Kostuums: Svetlana Mikhailova
Sound-Design: Maxim Belovolov

Over de regisseur:

Boris Khlebnikov (1972) studeerde twee jaar biologie in Moskou, voordat hij zich inschreef voor de Nationale Filmschool. Zijn speelfilmdebuut was Roads to Koktebel, dat hij samen met Aleksey Popogrebsky regisseerde.

Boris Khlebnikov was born on 28 August 1972. Before enrolling in the All-Union State Institute of Cinematography, he spent two years studying biology at the Moscow State Pedagogical Institute. His feature-length directorial debut was Roads to Koktebel / Koktebel, co-directed with Aleksey Popogrebsky.

2003 – Roads to Koktebel / Koktebel (co-directed with Aleksey Popogrebsky) 2006 – Free Floating / Svobodnoe plavanie
2009 – Help Gone Mad / Sumasshedshaya pomoshch
2009 – Crush / Korotkoe zamykanie (segment from Shame / Pozor)

2012 – Nowhere to Rush / Nekuda speshit (segment from Salvation Tunnel / Spasitelny tunnel)
2012 – Until the Night Separates Us / Poka noch ne razluchit
2013 – A Long and Happy Life / Dolgaya schastlivaya zhizn

About A Long and Happy Life

A Long and Happy Life / Dolgaya schastlivaya zhizn is the conclusion of Boris Khlebnikov’s trilogy about the inevitability of choice. The first two films, Free Floating / Svobodnoe plavanie and Help Gone Mad / Sumasshedshaya pomoshch, enjoyed a warm reception at international film screenings. The screenplays for all three films were written by Alexander Rodionov. A Long and Happy Life stars Alexander Yatsenko.

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De pers over LONG AND HAPPY LIFE, A

Anyone familiar with the m.o. of Russian arthouse films will immediately assume the title “A Long and Happy Life” is meant to be ironic, and so it proves with this short and sad film… reps a solid piece of craftsmanship… cleaving roughly in spirit to the “High Noon” template, the plot tracks how, one by one, the villagers let Sasha down and betray him, even Zhenia (reliable character thesp Evgeny Sitiy), the most vocal hothead in favor of fighting, who swindles Sasha out of 15,000 roubles (about $500) so he can skip town. The only one left is a gormless kid with nowhere else to go (Gleb Puskepalis, once the child star of Khlebnikov’s co-directed 2003 debut, “Koktebel”)… Although “Life’s” core premise technically makes at “inaction” film of sorts, Khlebnikov spikes the tempo with some pacey, nicely kinetic sequences, including a ominous fire-fighting scene at the start that demonstrates Sasha’s natural leadership abilities, and a climactic shootout that is striking for its subdued use of sound and unusual camera angles. Indeed, d.p. Pavel Kostomarov’s digital lensing reps a highlight, especially the painterly way it captures the glowering beauty of the volatile nearby river and the brightly colored autumnal landscape of the Murmansk Region where the pic was shot. Intentionally jagged editing also creates a nervy, tense feel in the middle reels…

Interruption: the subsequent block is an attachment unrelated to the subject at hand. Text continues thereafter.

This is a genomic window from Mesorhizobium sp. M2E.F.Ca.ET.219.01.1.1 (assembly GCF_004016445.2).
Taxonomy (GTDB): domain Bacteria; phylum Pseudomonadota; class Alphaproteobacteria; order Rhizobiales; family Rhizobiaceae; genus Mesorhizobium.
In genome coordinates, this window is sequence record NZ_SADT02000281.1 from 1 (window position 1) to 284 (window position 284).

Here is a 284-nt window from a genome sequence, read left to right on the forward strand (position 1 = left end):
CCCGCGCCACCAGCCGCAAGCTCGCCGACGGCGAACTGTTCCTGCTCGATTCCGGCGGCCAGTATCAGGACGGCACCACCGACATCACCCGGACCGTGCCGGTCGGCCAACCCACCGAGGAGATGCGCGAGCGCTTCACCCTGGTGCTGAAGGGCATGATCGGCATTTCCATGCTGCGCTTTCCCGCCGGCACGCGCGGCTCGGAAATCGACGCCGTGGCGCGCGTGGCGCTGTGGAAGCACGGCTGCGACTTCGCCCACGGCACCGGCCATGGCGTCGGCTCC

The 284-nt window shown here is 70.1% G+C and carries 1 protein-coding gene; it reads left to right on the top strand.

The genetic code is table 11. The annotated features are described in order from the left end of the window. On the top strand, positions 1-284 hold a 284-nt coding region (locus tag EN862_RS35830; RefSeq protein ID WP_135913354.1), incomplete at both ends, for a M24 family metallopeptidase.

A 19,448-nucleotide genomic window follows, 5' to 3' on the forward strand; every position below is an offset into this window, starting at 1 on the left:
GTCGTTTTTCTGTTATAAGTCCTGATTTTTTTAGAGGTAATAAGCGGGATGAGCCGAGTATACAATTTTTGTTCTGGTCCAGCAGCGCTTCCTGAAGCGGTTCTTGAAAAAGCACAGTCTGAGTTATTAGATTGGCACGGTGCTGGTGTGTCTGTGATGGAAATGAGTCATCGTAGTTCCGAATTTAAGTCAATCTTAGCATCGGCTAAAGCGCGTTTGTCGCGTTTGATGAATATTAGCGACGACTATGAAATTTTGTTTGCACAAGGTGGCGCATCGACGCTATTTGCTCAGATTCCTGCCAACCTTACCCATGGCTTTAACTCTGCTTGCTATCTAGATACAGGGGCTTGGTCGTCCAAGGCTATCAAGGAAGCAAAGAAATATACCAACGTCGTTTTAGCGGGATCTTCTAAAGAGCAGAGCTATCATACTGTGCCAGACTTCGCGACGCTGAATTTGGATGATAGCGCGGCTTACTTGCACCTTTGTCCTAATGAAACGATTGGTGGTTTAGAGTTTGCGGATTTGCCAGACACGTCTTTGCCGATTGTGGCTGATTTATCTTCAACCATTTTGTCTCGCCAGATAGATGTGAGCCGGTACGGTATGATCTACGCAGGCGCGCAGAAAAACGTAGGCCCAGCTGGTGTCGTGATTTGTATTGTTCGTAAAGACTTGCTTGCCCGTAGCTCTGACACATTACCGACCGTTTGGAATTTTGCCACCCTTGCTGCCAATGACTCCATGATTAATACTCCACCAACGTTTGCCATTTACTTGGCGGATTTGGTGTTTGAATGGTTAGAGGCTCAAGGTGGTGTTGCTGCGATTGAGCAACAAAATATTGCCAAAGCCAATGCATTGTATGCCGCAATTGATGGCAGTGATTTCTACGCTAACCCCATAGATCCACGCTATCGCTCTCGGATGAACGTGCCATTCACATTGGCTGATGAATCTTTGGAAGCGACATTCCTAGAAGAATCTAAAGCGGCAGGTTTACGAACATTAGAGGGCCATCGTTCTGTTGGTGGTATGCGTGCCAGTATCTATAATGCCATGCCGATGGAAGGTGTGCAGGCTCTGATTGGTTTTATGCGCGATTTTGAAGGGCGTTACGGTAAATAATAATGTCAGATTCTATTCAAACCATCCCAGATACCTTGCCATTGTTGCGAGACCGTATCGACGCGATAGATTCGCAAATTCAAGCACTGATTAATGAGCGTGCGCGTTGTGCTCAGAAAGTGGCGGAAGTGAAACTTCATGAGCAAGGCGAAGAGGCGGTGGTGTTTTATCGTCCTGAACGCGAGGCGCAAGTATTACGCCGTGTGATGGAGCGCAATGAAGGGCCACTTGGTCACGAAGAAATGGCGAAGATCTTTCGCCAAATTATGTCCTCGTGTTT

— Leslie Felperin, VARIETY

A spoiler alert is hardly required to tip you off that the title is ironic. A Long Happy Life (Dolgaya Schastlivaya Zhizn) is a short, downbeat film, a realist fable about how tough times have become for the honest man in contemporary Russia. With subject matter and tone suggesting a Russian rural Ken Loach – although without his usual affirmative endings – Boris Khlebnikov’s film gets by on its simple, direct storytelling and a likable doomed hero… Visually, the film is in a mode of no-fuss wintry rural realism – with flashes of dynamic camera in the early scene of a house fire, and the leitmotif of a rushing river suggesting that, despite political changes, some things in Russia are eternal.

The appealing if undemonstrative Alexander Yatsenko is cleverly cast to embody a now-devalued archetype; with his broad, candid features, he could have been a lead actor in the Soviet social realist dramas of yore, although the film makes it clear that his noble breed is now as doomed as the dinosaur.

— Jonathan Romney, SCREEN INTERNATIONAL

Partly inspired by the classic Gary Cooper western High Noon, director Boris Khlebnikov’s Berlin competition feature is an elemental tale of rural conflict in contemporary Russia which might equally have been set in Dostojevsky’s time. Starkly shot on hand-held digital camera in natural light by former Berlinale cinematography prize-winner Pavel Kostomarov, A Long and Happy Life boasts an agreeably raw lo-fi aesthetic… Brief and bitter, in pointed defiance of its ironic title, A Long and Happy Life has the right ingredients for a fatalistic social drama in the grand Russian tradition. The plot is riven with human conflict, the bare-bones style has its own austere poetry…

— Stephen Dalton, THE HOLLYWOOD REPORTER